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Natural Convection - Subsea Cooling: Theory, Simulations, Experiments and Design

[+] Author Affiliations
Brian R. Gyles, Bjarte Hægland, Tine Bauck Dahl

FMC Kongsberg Subsea AS, Asker, Norway

Arnaud Sanchis, Stig Grafsro̸nningen, Atle Jensen

University of Oslo, Oslo, Norway

Reidar Barfod Schüller

Norwegian University of Life Sciences, Aas, Norway

Paper No. OMAE2011-49030, pp. 11-20; 10 pages
doi:10.1115/OMAE2011-49030
From:
  • ASME 2011 30th International Conference on Ocean, Offshore and Arctic Engineering
  • Volume 1: Offshore Technology; Polar and Arctic Sciences and Technology
  • Rotterdam, The Netherlands, June 19–24, 2011
  • ISBN: 978-0-7918-4433-5
  • Copyright © 2011 by ASME

abstract

In many future subsea projects, there will be a requirement to cool various fluid streams, either multi-phase or single phase. To meet this need, FMC Kongsberg Subsea AS (FMC) has undertaken a project to develop a practical and robust subsea cooler. The cooler is passive in that heat is transferred to the surrounding sea water by natural convection only. Because of the subsea application, the cooler must have a special geometry to meet requirements for modularization and easy installation/removal. The passive nature of the cooler means that the flow rate of the seawater coolant is not an independent variable, but is directly linked to the cooler geometry. Developing a design method for such coolers requires detailed knowledge of the important heat transfer parameters, to an accuracy far in excess of that normally required for industrial cooler design. This problem has been approached on several levels, including an extensive literature search, theoretical studies, and model testing. One of the first observations was that little research had been done previously on this type of cooler. Much information is available for various pieces of the problem, but it became clear that designing the cooler would require significant development work. Based on the knowledge gained during the initial theoretical studies, a theory for calculating cooler performance presuming one dimensional external coolant flow has been developed. While it is clear that the actual external flow is three-dimensional, the simplified theory gives important insights into how the various design parameters affect cooler performance. To fill in the gaps in theoretical knowledge, a series of model tests designed to quantify internal and external heat transfer coefficients for the special geometry is being proposed. The testing program covers several technical areas and has required the utilization of a number of advanced measurement techniques. For the next phase of the testing program, a complete new test facility has been constructed capable of testing coolers with cross-flows typical of ocean bottom currents. The cooler development program has provided new technology which will be used to construct robust and compact subsea coolers. Because of the emphasis on basic research, fundamental knowledge and insight of the heat transfer mechanisms governing the performance of this type of cooler are acquired. This knowledge gives FMC the capability to design and manufacture subsea coolers which are custom-made to match the exact requirements of a given application.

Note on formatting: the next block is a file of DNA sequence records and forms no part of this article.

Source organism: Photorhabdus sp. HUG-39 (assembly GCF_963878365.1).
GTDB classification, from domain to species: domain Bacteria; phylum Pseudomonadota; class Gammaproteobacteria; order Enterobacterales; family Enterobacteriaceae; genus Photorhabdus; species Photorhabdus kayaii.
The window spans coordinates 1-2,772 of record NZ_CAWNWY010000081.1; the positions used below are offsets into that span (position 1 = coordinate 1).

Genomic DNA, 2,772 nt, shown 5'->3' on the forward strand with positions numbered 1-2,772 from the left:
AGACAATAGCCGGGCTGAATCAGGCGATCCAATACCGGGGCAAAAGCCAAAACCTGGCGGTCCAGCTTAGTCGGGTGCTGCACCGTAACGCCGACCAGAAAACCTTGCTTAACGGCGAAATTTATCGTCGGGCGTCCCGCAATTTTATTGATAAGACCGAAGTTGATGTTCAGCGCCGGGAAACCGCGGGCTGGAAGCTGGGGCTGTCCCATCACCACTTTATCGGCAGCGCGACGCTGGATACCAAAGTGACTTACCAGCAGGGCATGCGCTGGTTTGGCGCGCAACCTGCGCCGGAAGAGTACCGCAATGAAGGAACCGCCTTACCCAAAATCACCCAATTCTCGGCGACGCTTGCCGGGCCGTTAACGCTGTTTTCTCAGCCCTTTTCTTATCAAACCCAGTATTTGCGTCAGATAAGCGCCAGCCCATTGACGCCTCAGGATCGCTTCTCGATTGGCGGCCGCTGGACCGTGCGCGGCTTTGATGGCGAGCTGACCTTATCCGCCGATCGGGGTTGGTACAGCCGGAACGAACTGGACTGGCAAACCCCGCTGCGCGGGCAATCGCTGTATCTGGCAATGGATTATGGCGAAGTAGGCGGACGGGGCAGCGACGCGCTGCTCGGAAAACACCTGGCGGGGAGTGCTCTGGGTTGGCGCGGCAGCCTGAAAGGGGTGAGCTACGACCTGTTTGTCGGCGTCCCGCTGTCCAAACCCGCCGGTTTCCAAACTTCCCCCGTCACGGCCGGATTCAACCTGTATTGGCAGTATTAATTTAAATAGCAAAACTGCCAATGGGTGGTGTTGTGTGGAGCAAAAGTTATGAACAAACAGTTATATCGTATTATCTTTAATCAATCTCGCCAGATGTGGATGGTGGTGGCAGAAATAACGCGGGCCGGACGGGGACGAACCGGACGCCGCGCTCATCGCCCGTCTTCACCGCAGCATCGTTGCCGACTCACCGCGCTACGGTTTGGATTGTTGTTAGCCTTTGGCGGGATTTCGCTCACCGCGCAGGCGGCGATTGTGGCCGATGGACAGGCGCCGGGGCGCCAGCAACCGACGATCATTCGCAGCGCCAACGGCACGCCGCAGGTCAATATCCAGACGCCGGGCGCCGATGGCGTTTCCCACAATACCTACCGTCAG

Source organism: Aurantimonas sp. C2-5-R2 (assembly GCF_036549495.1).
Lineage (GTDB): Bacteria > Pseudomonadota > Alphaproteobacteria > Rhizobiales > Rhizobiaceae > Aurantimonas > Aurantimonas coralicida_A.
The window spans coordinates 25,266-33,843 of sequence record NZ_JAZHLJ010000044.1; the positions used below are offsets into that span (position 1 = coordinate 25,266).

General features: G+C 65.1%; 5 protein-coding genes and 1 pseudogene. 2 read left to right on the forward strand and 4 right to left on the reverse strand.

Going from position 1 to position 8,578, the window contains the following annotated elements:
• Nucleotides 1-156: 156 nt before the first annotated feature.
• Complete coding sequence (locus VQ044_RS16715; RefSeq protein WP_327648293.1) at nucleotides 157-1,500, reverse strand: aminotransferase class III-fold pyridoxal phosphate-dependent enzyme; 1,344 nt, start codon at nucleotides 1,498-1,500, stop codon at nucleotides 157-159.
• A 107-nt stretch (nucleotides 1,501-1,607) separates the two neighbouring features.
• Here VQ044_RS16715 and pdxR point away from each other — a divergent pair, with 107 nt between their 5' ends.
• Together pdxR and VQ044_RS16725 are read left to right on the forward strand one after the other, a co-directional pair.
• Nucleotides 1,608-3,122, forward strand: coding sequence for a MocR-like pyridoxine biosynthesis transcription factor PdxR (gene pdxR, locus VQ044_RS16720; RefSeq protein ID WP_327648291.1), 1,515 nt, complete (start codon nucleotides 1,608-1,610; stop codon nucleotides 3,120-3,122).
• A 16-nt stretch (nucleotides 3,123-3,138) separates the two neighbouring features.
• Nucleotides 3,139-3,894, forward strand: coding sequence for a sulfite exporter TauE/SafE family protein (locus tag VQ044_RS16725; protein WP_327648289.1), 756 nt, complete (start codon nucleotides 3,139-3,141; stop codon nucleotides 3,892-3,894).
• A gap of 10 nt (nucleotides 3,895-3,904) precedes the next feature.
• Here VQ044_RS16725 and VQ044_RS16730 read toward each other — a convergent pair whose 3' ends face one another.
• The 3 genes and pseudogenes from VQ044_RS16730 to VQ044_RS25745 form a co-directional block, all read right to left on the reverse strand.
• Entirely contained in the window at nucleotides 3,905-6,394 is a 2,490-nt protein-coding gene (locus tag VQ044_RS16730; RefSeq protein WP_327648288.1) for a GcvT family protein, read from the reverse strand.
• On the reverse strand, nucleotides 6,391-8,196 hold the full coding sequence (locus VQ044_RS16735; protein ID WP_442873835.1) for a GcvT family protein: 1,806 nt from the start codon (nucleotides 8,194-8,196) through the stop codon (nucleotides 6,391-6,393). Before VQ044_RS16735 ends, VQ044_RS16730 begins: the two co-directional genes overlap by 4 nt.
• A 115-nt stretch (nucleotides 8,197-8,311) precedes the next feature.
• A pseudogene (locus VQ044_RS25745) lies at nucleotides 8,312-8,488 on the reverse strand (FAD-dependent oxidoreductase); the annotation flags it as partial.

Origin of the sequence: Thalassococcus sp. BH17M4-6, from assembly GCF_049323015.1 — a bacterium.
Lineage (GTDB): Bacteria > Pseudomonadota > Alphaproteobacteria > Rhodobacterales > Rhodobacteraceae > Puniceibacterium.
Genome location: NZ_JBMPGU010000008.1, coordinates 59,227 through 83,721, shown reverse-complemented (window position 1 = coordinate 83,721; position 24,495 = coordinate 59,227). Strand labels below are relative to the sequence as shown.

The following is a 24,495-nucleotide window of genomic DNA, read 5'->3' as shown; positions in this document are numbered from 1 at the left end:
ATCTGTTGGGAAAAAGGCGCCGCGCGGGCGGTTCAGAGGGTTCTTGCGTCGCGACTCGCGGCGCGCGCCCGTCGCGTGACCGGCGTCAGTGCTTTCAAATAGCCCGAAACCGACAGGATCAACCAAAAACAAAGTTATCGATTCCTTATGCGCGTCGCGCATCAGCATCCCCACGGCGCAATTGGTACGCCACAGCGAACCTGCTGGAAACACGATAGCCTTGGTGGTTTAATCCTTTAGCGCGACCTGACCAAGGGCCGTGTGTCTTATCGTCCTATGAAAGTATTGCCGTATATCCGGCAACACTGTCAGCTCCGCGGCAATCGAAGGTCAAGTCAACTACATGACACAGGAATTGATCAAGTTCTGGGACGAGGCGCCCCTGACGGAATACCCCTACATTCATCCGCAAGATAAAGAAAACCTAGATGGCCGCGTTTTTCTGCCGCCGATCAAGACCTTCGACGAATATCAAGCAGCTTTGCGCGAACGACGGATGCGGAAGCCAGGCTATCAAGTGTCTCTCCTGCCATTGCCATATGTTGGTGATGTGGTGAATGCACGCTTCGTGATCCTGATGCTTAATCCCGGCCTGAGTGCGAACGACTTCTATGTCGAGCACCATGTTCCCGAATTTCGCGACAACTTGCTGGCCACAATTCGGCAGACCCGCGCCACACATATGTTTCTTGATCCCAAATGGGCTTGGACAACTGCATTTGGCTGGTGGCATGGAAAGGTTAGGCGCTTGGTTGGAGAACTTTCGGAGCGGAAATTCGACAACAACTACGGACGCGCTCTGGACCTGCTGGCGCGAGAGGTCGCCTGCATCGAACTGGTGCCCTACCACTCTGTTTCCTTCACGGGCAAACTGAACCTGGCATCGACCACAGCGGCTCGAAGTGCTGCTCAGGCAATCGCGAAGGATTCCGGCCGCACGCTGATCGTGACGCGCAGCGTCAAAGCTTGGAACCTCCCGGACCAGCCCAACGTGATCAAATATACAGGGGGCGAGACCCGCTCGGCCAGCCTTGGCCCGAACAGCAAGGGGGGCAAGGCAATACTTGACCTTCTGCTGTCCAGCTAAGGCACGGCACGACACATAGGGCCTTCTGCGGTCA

Copyright © 2011 by ASME

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